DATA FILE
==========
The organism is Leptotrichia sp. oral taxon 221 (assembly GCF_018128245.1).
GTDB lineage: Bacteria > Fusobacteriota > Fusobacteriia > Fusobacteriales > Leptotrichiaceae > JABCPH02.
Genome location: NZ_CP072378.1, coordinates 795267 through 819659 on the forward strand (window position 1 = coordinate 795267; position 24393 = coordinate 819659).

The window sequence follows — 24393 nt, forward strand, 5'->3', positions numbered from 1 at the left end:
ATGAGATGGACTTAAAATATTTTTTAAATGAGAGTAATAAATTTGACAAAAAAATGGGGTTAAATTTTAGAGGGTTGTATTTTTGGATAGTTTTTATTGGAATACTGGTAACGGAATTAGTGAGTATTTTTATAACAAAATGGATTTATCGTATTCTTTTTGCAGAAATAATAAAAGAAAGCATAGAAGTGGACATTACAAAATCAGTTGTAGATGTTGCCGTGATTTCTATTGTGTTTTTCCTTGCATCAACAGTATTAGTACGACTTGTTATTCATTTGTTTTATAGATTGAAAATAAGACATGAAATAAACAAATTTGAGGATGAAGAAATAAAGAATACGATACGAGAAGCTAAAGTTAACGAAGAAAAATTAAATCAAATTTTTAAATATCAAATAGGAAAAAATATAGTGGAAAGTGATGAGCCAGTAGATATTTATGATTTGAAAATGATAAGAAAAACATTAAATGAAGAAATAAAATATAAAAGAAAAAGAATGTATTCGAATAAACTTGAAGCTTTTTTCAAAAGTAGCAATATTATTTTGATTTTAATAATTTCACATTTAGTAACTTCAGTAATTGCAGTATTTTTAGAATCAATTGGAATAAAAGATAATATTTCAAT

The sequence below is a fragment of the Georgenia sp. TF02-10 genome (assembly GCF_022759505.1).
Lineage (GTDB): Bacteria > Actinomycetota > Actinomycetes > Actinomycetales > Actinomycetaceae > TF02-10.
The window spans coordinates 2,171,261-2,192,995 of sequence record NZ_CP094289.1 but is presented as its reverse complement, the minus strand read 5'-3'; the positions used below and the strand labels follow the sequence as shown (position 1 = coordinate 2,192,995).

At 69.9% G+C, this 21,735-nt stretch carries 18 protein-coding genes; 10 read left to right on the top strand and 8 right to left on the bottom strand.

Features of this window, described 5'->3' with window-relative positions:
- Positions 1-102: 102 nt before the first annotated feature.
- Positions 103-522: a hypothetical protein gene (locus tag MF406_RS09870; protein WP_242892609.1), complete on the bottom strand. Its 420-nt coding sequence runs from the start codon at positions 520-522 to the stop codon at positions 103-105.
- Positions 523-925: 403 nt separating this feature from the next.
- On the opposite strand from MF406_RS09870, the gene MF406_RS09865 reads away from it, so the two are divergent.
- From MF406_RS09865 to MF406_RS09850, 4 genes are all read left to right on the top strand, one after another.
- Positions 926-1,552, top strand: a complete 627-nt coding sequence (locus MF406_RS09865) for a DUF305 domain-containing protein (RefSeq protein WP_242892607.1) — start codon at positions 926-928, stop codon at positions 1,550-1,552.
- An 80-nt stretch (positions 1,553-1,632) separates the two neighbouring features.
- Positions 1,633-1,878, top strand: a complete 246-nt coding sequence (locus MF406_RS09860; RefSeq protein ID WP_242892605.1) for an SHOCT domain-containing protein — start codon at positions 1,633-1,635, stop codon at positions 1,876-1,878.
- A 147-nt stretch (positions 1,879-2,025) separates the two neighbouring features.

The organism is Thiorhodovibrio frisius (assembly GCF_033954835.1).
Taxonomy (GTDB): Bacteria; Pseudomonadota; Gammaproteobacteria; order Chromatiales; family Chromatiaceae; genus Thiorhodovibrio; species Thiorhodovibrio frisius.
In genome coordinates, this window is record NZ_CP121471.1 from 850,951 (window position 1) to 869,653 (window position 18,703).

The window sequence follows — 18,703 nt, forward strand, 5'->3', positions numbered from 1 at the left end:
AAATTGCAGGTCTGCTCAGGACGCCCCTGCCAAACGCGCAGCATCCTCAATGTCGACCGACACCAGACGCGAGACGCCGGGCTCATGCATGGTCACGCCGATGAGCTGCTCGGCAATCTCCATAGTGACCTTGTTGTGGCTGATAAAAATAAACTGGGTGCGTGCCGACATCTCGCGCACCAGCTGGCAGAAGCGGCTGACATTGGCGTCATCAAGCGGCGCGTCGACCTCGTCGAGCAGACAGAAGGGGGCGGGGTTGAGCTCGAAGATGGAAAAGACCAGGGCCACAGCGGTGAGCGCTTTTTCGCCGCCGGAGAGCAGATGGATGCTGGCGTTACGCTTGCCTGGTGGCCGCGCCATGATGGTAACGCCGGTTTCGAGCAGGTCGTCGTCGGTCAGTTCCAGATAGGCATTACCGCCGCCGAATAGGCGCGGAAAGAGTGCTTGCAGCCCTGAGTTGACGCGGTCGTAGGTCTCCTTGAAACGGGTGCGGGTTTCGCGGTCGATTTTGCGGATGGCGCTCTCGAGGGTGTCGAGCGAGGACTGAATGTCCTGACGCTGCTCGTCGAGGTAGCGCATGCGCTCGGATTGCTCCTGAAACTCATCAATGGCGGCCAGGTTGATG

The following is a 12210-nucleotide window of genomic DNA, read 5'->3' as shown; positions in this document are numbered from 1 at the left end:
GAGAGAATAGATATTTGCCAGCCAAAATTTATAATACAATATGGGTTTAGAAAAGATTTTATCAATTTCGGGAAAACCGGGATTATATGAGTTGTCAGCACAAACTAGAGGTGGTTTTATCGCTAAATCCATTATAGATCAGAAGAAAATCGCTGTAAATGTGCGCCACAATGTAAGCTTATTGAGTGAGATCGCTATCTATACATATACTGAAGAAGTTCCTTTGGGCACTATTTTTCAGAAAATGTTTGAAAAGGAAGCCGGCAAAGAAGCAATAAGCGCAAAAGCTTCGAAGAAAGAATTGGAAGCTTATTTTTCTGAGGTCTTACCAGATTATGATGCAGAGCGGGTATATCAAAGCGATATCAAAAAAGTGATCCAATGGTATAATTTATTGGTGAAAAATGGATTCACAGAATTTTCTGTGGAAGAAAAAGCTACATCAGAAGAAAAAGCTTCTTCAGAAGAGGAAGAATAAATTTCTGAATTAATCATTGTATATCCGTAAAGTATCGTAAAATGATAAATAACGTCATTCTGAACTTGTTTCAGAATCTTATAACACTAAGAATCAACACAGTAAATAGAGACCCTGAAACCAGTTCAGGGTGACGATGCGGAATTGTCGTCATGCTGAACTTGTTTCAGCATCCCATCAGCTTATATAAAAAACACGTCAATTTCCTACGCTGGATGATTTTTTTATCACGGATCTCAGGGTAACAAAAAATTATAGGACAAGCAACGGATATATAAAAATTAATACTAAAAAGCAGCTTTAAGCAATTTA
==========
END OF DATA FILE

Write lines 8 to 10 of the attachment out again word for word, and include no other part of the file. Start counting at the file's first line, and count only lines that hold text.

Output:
The window spans coordinates 2,171,261-2,192,995 of sequence record NZ_CP094289.1 but is presented as its reverse complement, the minus strand read 5'-3'; the positions used below and the strand labels follow the sequence as shown (position 1 = coordinate 2,192,995).

At 69.9% G+C, this 21,735-nt stretch carries 18 protein-coding genes; 10 read left to right on the top strand and 8 right to left on the bottom strand.

Features of this window, described 5'->3' with window-relative positions: